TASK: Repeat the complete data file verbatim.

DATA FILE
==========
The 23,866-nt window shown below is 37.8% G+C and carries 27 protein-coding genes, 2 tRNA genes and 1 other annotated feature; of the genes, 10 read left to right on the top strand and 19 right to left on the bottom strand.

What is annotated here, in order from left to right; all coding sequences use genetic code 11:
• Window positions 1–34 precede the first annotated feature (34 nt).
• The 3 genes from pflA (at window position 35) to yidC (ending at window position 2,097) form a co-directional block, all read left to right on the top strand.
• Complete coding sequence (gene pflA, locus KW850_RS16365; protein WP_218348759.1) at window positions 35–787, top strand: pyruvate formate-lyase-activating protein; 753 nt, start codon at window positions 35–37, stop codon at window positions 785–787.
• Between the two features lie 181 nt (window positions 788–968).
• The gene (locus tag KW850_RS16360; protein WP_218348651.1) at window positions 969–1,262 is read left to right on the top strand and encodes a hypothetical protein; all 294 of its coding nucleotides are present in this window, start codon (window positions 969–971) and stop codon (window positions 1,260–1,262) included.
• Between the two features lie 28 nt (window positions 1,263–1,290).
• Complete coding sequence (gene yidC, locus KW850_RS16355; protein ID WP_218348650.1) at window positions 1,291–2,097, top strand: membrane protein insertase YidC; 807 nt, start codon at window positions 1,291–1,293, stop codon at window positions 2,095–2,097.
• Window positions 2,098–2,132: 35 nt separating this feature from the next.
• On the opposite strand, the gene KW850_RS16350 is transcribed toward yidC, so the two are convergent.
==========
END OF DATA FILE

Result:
The 23,866-nt window shown below is 37.8% G+C and carries 27 protein-coding genes, 2 tRNA genes and 1 other annotated feature; of the genes, 10 read left to right on the top strand and 19 right to left on the bottom strand.

What is annotated here, in order from left to right; all coding sequences use genetic code 11:
• Window positions 1–34 precede the first annotated feature (34 nt).
• The 3 genes from pflA (at window position 35) to yidC (ending at window position 2,097) form a co-directional block, all read left to right on the top strand.
• Complete coding sequence (gene pflA, locus KW850_RS16365; protein WP_218348759.1) at window positions 35–787, top strand: pyruvate formate-lyase-activating protein; 753 nt, start codon at window positions 35–37, stop codon at window positions 785–787.
• Between the two features lie 181 nt (window positions 788–968).
• The gene (locus tag KW850_RS16360; protein WP_218348651.1) at window positions 969–1,262 is read left to right on the top strand and encodes a hypothetical protein; all 294 of its coding nucleotides are present in this window, start codon (window positions 969–971) and stop codon (window positions 1,260–1,262) included.
• Between the two features lie 28 nt (window positions 1,263–1,290).
• Complete coding sequence (gene yidC, locus KW850_RS16355; protein ID WP_218348650.1) at window positions 1,291–2,097, top strand: membrane protein insertase YidC; 807 nt, start codon at window positions 1,291–1,293, stop codon at window positions 2,095–2,097.
• Window positions 2,098–2,132: 35 nt separating this feature from the next.
• On the opposite strand, the gene KW850_RS16350 is transcribed toward yidC, so the two are convergent.